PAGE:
Blind Trust Does Not Work for Coding and Billing
by Jill M. Young, CPC, CEDC, CIMC
August 29, 2023
I recently wrote an article for another publication for coders and billers where I discussed the need for competent billers and coders to continually do some basic research about policies for Medicare and other insurance carriers. I have been around for a few years now and have learned from trainers, peers, and a lot of personal research to look for published rules and policies on the subject in question. A lot was learned by first looking in the wrong place! Just like physicians read all the time to stay current, so must the individuals who do your coding and billing.
I am often frustrated with those who post their questions on blogs and web pages instead of looking for the answer themselves. All too often the answers I see in response to these questions are incorrect. You will see a discussion with multiple people involved discussing how they handle a specific coding or billing situation, and their answers are all wrong. None of them know they are wrong and, in doing so, continue to distribute incorrect information.
I tell you this because the people who do your billing and coding may be the very people in the online forums that receive the wrong information. As an example, I read a recent post on a popular social media page that indicated a practice had a new physician’s assistant or nurse practitioner who was new and not credentialed. For billing purposes, they just billed services they provided under “any of the physicians in the group.” The specific question was whether a physician had to sign the note – this is something I previously addressed in this column. This is not allowed by Medicare or many other payers. In another example, there was a discussion about what diagnosis code was payable for a specific procedure code. The writer had already tried three different codes unsuccessfully and still could not get paid. They were looking for other possible codes. Of the responses posted, not one asked about what the documentation showed!
There are areas where there are very few, if any, private practices left. The hospitals in these areas own all of them. The hospitals do not or will not spend funds to send their coders and billers to educational lectures. I know this firsthand from discussions with these employees. These employees pay out of their own pockets to attend events to stay current but are met with resistance when they bring information back to the office. Staying current is of the utmost importance.
Payers also have their own issues. I have had conversations with three peers in the past two months who have worked with audits from payers. The discussion was over payers using old documentation rules (1995 or 1997 E&M rules) for dates of service after January 1, 2021. Services were denied by more than one payer because their auditors did not know that the rules of documentation had changed. That change was over two years ago! If your billing staff does not know the rules and when they took effect, they could potentially take the denial and you would lose your money for that patient visit.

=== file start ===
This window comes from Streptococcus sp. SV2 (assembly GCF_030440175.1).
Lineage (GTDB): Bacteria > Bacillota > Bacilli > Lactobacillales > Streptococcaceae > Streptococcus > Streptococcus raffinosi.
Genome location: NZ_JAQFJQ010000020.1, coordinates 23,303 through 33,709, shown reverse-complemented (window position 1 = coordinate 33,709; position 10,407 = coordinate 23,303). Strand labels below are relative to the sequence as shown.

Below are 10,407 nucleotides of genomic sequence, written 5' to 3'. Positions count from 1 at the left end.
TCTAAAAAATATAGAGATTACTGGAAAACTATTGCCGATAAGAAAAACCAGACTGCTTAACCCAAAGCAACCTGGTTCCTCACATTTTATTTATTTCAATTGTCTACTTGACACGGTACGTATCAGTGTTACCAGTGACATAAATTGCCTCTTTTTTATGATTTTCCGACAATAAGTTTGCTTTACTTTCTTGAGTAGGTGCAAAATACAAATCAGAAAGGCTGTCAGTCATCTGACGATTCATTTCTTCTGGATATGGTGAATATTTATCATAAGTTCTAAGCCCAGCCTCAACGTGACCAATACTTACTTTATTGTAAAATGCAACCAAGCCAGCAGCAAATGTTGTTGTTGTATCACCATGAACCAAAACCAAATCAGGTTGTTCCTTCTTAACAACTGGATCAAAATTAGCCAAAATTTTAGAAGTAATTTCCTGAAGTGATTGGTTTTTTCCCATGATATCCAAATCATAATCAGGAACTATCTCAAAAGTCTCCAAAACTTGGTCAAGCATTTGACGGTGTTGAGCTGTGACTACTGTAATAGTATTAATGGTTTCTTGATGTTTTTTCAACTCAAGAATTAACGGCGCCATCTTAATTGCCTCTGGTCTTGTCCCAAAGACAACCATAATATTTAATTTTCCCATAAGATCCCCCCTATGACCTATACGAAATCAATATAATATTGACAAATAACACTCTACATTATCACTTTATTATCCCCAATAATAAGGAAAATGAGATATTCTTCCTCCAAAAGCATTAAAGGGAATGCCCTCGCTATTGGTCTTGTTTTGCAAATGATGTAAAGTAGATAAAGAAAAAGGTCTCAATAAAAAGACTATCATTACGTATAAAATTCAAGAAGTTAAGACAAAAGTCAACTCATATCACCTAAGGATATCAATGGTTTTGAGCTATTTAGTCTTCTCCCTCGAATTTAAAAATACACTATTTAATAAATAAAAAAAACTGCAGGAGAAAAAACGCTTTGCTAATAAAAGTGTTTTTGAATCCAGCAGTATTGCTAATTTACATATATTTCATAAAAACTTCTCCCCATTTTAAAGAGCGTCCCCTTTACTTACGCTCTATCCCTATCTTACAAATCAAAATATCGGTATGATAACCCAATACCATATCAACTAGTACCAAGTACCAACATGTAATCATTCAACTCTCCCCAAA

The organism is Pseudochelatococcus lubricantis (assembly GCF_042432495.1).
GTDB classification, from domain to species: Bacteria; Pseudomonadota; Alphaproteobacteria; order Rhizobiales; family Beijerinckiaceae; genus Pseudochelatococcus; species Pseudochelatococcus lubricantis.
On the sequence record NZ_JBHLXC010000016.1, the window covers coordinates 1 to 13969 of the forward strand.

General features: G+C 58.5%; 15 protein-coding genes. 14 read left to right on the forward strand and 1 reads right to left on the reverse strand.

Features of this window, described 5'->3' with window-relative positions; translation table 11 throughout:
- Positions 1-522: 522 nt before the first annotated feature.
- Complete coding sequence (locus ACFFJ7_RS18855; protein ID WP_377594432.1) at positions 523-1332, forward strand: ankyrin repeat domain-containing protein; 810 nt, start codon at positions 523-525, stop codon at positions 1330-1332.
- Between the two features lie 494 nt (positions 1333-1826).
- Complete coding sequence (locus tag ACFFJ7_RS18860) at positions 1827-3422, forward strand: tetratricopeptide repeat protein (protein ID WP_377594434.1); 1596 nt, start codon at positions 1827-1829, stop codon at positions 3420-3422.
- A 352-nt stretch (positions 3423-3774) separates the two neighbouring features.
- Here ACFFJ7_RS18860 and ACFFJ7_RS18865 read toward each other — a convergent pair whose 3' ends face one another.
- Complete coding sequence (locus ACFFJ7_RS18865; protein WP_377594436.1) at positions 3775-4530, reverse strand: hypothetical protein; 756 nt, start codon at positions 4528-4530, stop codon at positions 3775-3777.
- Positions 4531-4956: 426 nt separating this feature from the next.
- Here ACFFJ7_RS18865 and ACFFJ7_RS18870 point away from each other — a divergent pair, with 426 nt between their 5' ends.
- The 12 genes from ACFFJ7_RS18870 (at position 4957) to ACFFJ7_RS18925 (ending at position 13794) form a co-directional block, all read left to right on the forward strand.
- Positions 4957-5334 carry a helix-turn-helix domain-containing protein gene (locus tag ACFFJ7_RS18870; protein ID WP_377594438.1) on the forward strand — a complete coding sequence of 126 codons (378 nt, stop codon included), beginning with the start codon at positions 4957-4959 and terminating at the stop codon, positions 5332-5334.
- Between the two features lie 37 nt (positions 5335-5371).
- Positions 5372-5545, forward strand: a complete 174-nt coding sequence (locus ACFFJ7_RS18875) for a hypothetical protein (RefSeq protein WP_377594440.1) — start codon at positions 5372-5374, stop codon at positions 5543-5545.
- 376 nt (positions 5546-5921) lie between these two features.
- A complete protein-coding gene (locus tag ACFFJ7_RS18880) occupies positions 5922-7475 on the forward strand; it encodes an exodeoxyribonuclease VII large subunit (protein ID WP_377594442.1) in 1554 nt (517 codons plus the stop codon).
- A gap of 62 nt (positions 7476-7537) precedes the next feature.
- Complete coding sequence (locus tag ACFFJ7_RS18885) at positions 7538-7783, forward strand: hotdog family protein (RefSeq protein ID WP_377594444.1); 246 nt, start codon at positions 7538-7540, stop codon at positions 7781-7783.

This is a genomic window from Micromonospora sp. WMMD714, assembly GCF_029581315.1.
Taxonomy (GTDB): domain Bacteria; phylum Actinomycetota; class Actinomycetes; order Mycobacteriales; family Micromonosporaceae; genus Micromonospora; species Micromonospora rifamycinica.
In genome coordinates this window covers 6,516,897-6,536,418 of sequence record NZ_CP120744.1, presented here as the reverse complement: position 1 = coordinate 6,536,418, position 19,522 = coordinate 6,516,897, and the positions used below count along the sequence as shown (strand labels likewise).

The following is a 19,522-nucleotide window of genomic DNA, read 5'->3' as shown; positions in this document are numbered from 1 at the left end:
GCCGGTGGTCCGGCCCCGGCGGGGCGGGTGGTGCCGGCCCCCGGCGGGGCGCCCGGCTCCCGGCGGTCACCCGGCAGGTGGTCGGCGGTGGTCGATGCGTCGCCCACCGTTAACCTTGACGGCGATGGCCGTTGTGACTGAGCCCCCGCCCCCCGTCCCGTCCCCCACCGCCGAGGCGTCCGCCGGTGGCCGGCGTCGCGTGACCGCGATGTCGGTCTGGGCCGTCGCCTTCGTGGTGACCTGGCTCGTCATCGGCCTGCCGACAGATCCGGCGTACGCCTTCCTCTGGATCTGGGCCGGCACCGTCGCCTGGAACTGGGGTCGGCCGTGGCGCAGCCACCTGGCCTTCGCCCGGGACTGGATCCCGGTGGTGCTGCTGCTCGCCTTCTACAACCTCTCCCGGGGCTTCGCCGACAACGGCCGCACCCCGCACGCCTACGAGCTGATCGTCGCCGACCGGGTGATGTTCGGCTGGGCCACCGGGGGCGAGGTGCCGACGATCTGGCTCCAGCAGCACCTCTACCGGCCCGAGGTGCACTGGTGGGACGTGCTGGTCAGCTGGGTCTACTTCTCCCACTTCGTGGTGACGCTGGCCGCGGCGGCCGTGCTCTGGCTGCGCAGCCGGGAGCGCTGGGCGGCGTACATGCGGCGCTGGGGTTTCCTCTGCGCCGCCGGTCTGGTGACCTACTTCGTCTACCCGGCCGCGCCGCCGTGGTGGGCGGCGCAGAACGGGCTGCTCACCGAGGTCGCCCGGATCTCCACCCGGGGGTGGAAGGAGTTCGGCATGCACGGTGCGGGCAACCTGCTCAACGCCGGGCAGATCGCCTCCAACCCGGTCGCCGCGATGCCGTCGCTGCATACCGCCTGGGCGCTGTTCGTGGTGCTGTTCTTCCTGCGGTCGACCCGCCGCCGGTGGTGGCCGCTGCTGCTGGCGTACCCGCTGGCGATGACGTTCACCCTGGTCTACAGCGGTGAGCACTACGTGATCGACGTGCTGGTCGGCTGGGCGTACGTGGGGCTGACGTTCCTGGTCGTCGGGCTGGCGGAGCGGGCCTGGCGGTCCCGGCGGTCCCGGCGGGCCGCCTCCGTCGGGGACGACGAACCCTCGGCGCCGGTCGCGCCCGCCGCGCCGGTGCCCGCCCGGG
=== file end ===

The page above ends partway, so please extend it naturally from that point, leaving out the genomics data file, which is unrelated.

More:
I tell you all of this for two reasons. First, if the above people are doing your coding and billing, they may be doing it wrong because they are not certified, which requires continuing education, and/or they do not reference the rules for the correct answer to their questions. They do not know how to or do not bother to do the research needed to find the correct answer. Remember, if they make a mistake, you are still responsible. This is true in private practice, in large groups, or in hospital-based practices. The second reason, as a physician, you may have been tasked with coding. You select diagnoses in many practice situations. Are you up to date on the new and changing codes for the upcoming year? For example, this year there have been changes to migraine codes and COVID screening rules. Do you understand the changes to hospital and observation service codes so that you send in charges correctly, that are not rejected because they are filed using the wrong code? If a bill is rejected, does your billing personnel know the rules to file a successful appeal?
Do not assume the information you document is translated correctly into codes, and subsequently submitted to the insurance companies for payment. Mistakes and errors occur, and the exposure is all yours. It is your name on the claim form and on the payment.
Ask questions of your biller, your billing service, or your hospital billing department. Are the people doing your work certified? Are they engaged in ongoing training and is their work audited? For those individuals who audit you, who trains and audits them? Most importantly, how do you access new and updated information?
You do not need to sit through a two-hour lecture on the new ICD-10-CM codes for 2024 but do take a look at the list when it comes out and see if any of the changes and additions affect you. For CPT changes, I do recommend training. While it may take a few hours, it will pay dividends and should you with valuable reference materials should questions arise.